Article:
April 21, 2016
I would like to take this opportunity to welcome you to Hamilton College. I would also like to congratulate you on making the applicant class of 2020 the most diverse and selective class in the history of the College…yada yada yada…
Now, I don’t know if President Stewart, Dean Inzer or anyone else actually made these remarks, but the point is—do you?
During the two years that I was winding my way through the country looking for that magical institution where I would discover myself, make lifelong friends and expand my horizons part of me expected that when my tour group walked by on campus, the whole school would come to a halt as if everyone at the university was supposed to make every attempt to show us real life expositions of the pictures that graced the school’s advertising pamphlets.
Now, call it ego, call it arrogance, call it whatever you want, but needless to say, after being at college as a student, I’ve seen that assumption systematically disproven. As well it should have been; Accepted Students’ Day is, for all intents and purposes, a sales pitch. Those of us fortunate enough to have the opportunity to attend Hamilton get to know its quirks, its unique characteristic behavior, how it runs on a day-to-day basis. These prospies do not.
All of this may seem blatantly obvious, and it should seem that way, because it is blatantly obvious. But the certainty of this idea should not be followed by dismissal. That’s to say we as accepted and enrolled students should not ignore the day’s events. Just one year removed from their shoes, I find it increasingly difficult to empathize with Hamilton’s freshest faces. In fact, were it not for my having to give tours all day, I probably would have forgotten Accepted Students’ Day altogether.
Now, maybe it was the final emergence of appropriate springtime weather, or the anticipatory tension that comes with the conclusion of a semester, but by and large, Hamilton students were generally unaffected by the flood of new potential freshmen (except for maybe the grossly jam-packed Commons lunch rush). We still went to class, still hung out with friends and still proceeded with our lives as we would on any other day.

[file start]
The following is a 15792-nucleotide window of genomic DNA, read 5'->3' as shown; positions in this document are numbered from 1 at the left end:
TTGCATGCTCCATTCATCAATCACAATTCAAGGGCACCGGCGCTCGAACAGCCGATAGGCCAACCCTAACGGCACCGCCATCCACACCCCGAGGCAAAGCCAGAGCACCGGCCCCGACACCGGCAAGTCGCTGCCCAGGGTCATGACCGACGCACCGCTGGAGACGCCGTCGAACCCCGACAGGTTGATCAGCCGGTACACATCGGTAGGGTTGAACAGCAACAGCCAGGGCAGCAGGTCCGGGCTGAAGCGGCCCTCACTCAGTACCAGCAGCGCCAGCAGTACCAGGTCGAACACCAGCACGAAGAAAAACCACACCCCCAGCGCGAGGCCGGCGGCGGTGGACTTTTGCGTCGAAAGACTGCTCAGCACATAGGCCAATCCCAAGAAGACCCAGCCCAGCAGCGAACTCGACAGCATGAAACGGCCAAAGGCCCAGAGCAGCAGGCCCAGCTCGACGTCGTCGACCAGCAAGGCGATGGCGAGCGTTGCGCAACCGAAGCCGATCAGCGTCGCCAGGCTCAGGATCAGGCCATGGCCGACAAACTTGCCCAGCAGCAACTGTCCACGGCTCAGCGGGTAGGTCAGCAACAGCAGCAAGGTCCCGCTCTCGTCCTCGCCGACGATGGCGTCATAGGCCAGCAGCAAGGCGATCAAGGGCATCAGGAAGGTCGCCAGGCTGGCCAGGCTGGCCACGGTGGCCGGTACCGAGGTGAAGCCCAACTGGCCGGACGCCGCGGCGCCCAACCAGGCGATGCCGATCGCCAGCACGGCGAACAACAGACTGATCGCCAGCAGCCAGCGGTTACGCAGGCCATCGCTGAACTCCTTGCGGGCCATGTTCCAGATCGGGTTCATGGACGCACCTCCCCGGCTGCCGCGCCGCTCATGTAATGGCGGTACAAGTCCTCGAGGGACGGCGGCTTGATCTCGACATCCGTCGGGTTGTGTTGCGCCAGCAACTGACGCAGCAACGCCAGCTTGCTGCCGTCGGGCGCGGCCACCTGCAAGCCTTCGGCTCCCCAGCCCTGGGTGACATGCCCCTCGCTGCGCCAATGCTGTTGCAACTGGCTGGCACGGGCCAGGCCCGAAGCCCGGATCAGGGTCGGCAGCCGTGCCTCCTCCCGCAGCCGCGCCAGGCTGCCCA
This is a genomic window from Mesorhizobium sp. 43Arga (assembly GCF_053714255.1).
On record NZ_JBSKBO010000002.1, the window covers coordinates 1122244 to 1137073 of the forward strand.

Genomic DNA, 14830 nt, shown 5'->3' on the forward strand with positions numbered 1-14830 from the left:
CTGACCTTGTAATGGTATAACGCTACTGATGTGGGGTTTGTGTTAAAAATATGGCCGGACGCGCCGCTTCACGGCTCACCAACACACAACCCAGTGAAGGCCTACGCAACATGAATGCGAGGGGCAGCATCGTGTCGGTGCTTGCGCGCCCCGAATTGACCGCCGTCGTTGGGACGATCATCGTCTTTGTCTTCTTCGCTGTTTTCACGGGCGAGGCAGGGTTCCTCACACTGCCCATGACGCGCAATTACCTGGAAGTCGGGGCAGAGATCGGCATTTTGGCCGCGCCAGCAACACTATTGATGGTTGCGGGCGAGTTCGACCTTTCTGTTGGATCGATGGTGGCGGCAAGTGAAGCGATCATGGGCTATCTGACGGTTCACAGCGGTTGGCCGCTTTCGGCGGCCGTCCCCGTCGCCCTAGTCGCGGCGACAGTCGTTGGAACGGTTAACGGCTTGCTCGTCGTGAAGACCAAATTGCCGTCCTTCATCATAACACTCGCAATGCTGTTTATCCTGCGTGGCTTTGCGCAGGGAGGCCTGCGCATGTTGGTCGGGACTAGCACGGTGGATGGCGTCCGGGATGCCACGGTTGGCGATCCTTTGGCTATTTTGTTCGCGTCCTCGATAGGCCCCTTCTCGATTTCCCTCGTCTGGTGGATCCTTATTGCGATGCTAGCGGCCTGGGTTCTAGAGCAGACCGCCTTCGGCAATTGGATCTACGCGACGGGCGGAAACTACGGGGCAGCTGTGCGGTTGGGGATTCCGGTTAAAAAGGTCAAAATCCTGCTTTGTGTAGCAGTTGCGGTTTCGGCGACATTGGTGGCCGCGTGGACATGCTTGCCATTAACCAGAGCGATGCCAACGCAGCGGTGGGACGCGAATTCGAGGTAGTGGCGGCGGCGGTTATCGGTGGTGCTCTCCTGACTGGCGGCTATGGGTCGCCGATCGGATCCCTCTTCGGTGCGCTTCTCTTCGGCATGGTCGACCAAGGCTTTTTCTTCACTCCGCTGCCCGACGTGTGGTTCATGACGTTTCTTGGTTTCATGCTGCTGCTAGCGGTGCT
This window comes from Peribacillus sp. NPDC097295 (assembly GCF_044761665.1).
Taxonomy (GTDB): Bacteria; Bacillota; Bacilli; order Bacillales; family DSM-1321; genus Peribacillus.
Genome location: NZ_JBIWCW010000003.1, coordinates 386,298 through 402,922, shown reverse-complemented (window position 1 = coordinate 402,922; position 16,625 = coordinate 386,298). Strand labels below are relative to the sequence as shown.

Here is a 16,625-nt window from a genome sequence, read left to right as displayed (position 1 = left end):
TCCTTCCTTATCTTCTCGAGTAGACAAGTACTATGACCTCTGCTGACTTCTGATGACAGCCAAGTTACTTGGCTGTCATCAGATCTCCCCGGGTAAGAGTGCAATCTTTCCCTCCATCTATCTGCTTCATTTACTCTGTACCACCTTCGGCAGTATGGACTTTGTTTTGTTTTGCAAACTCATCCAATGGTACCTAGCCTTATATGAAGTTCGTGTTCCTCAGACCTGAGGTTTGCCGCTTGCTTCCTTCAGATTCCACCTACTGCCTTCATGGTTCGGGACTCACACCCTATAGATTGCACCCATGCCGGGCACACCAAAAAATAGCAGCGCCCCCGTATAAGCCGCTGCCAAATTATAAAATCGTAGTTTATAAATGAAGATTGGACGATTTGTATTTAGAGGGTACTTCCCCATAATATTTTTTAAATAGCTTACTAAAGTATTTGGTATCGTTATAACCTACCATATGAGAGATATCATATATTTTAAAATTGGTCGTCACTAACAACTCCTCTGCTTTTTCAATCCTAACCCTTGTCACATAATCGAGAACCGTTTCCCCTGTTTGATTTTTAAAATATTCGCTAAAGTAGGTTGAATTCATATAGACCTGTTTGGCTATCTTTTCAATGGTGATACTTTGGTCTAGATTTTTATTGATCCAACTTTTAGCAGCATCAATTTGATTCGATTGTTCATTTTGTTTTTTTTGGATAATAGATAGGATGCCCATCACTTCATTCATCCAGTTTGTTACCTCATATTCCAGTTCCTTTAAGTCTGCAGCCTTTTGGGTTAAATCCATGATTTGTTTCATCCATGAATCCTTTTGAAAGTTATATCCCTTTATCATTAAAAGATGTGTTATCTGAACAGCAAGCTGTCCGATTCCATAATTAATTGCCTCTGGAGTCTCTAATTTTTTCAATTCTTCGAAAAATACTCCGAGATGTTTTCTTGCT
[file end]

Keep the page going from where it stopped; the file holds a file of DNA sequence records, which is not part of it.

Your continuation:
But just because we may have seen it all before, does that mean we should disregard Accepted Students’ Day entirely? It is true, save for a handful of other times throughout the year, that Hamilton will never pull out all the stops the way it does when its newest “most selective” class rolls up College Hill Road; day-to-day Hamilton looks a lot different. A friend of mine once said, “[The school] only smiles at you when they’re trying to take your money as a student, or when they’re trying to take your money as an alumni.” Now, that’s a different topic for a different time, but as it relates right now, I don’t think we have to approach things so negatively. Pardon the cliché, but we get the privilege of going to Hamilton when it isn’t actively trying to please anyone, and Accepted Students Day should serve as a vehicle to remind us of that.
Two times a week as a tour guide, I get to spend an hour walking around campus, audibly reminding myself why I love, have loved and hopefully will continue to love Hamilton. I am probably a little more honest than my boss would like me to be (sorry, Matt), but only because in giving those tours I can remember so well the way I was thinking and feeling when I was being guided around campus and I want the prospective students to become enamored with Hamilton for reasons beyond the pomp and circumstance.
I am well aware of the complete recantation I have just made, but therein lies the whole point; most of the time, we are driven by our next progression. We are always moving forward, thinking of the next essay we have to write, the next test to study for, the next party, all leading to our graduation from Hamilton and the next accomplishment of a successful high-paying job. That’s all fine of course, and I would be the last person to suggest that you change that mode of thinking, but there is something to be said about reflecting on that first time you stepped on campus and acknowledging that you (hopefully) still feel the same way you did then, even if the circumstances of that feeling have changed. We have not graduated yet, so we should make sure that we enjoy the time we spend on the Hill in the way the administration promises on the annual Accepted Students’ Day.
But what do I know—I’m just a first year.